A month after an explosion and fire rocked Plum Creek’s medium density fiberboard plant in Columbia Falls, the company is ramping back up to full production.
On June 30, three weeks after the explosion, Plum Creek’s thin fiberboard production line 2 was restarted. Line 1, which produces thick fiberboard, will be restarted later this week. Both production lines were shut down on June 10 when a “catastrophic bearing failure” caused a fire and explosion that blew out one of the plant’s walls. No one was injured in the incident.
Since the blast, Plum Creek’s 180 fiberboard plant employees have been working around the clock to repair the damaged facility. Besides rebuilding the damaged raw material line and building, Tom Ray, vice president of northwest resources and manufacturing for Plum Creek, said the company has improved the fire suppression system at the plant.
“We’ve improved the system so that will safeguard the plant and prevent similar incidents like this in the future,” he said.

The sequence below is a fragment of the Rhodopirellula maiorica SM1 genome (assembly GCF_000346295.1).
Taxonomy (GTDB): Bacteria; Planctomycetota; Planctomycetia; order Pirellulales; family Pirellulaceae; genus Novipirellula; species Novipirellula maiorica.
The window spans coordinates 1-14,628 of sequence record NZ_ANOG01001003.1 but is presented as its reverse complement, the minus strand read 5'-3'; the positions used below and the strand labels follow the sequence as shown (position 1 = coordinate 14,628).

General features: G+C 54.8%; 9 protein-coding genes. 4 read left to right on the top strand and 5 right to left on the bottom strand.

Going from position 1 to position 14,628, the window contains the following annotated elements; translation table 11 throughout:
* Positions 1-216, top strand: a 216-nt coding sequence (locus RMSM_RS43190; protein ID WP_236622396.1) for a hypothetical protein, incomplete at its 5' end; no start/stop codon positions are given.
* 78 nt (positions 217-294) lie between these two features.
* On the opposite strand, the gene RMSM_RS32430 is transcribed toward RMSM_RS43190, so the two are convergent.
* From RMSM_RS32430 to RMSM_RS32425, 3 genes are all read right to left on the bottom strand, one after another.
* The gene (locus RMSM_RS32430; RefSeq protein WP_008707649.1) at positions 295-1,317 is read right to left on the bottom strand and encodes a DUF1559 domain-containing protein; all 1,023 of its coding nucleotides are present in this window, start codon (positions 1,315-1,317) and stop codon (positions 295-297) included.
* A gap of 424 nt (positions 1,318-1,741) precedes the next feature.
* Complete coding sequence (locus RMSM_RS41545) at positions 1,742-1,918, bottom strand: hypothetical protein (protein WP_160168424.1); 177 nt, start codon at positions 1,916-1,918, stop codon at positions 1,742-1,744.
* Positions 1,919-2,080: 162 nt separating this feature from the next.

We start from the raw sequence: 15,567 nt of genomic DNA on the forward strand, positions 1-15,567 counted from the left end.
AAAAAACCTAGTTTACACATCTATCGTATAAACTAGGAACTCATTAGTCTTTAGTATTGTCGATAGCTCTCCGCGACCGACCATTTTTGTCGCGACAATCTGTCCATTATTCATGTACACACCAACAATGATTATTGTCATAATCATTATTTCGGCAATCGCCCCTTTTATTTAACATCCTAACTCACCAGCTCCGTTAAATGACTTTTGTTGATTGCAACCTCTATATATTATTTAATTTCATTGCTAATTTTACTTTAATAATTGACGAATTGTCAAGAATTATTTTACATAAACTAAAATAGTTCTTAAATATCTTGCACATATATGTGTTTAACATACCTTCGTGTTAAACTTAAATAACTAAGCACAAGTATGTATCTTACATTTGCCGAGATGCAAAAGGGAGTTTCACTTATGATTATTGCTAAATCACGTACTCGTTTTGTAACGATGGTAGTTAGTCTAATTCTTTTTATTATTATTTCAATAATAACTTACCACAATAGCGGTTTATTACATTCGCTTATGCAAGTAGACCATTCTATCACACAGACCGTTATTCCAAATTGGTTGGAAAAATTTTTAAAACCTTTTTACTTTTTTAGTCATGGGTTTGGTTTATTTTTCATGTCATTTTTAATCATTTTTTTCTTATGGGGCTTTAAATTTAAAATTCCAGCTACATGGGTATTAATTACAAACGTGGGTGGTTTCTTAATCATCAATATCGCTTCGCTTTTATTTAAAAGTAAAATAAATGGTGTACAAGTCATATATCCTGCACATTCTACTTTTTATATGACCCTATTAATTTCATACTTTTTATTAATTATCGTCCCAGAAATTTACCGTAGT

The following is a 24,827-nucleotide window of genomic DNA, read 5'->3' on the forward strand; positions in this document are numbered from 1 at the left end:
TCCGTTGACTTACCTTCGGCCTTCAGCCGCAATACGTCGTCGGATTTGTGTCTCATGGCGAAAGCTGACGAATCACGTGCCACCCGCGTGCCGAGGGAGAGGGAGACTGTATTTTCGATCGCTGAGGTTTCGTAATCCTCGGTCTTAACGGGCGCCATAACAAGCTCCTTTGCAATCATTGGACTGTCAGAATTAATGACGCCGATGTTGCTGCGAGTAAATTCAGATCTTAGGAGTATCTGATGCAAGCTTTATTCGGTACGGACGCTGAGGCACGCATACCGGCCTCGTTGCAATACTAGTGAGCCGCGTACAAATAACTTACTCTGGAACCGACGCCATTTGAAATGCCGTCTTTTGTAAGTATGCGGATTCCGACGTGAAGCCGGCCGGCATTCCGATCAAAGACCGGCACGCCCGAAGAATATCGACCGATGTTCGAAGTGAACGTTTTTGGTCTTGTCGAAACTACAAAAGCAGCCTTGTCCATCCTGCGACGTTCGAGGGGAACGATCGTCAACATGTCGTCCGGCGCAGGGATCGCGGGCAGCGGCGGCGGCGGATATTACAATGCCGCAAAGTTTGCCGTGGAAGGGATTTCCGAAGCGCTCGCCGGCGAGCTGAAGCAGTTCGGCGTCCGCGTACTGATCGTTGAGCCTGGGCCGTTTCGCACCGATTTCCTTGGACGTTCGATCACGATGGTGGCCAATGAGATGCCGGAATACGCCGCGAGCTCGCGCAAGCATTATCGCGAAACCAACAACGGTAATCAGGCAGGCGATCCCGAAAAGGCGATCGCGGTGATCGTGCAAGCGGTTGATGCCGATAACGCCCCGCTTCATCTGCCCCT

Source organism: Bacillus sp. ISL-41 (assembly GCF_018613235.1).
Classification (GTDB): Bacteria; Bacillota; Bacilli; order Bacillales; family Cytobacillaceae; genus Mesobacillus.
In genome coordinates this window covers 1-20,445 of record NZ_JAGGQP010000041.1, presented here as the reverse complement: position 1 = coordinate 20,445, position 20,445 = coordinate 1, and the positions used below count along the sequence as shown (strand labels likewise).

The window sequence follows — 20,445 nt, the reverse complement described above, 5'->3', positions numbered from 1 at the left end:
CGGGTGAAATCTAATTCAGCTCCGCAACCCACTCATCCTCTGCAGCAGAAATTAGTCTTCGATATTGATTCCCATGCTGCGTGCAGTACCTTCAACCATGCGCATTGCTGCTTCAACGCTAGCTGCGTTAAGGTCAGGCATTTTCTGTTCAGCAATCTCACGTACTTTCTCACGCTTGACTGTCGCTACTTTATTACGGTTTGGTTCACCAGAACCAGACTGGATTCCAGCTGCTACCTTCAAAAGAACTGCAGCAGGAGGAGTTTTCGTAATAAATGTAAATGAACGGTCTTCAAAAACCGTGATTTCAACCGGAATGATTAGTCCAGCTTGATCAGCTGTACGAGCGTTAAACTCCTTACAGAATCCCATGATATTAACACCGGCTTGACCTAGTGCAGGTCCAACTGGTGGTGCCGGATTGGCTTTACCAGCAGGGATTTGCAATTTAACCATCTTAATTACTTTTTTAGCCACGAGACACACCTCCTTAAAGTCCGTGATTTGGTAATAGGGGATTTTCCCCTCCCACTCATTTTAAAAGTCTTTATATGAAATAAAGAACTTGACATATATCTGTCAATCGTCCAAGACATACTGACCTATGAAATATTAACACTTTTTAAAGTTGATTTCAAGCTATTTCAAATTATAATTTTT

The plant annually produces more than 200 million square feet of fiberboard used in furniture, doors and flooring, among other items. While the plant was being repaired, Plum Creek was still able to sell and ship fiberboard from its 10 million feet of inventory that was stored in the plant and not damaged in the blaze.
While the explosion and fire caused a fair amount of damage, much of it was due to the 1.5 million gallons of water used to douse the flames. The water soaked critical computer systems and electrical motors on the fiberboard press line. When workers returned to the plant the morning after the blaze, they found nearly 10 feet of water in the pits below the fiberboard press lines.
The submerged electrical motors have been removed and are being dried out and rebuilt or completely replaced. Ray said the company is still trying to determine the cost of the explosion, but noted it has insurance to cover both damages and lost production.
Safety manager Shauna Dunn said employees reacted appropriately when the explosion occurred. At the time of the blast there were 66 workers and two contractors in the building. The explosion was centered on the raw product line and in the ducts high above the production floor, where most workers are located, so few people were actually near the blast.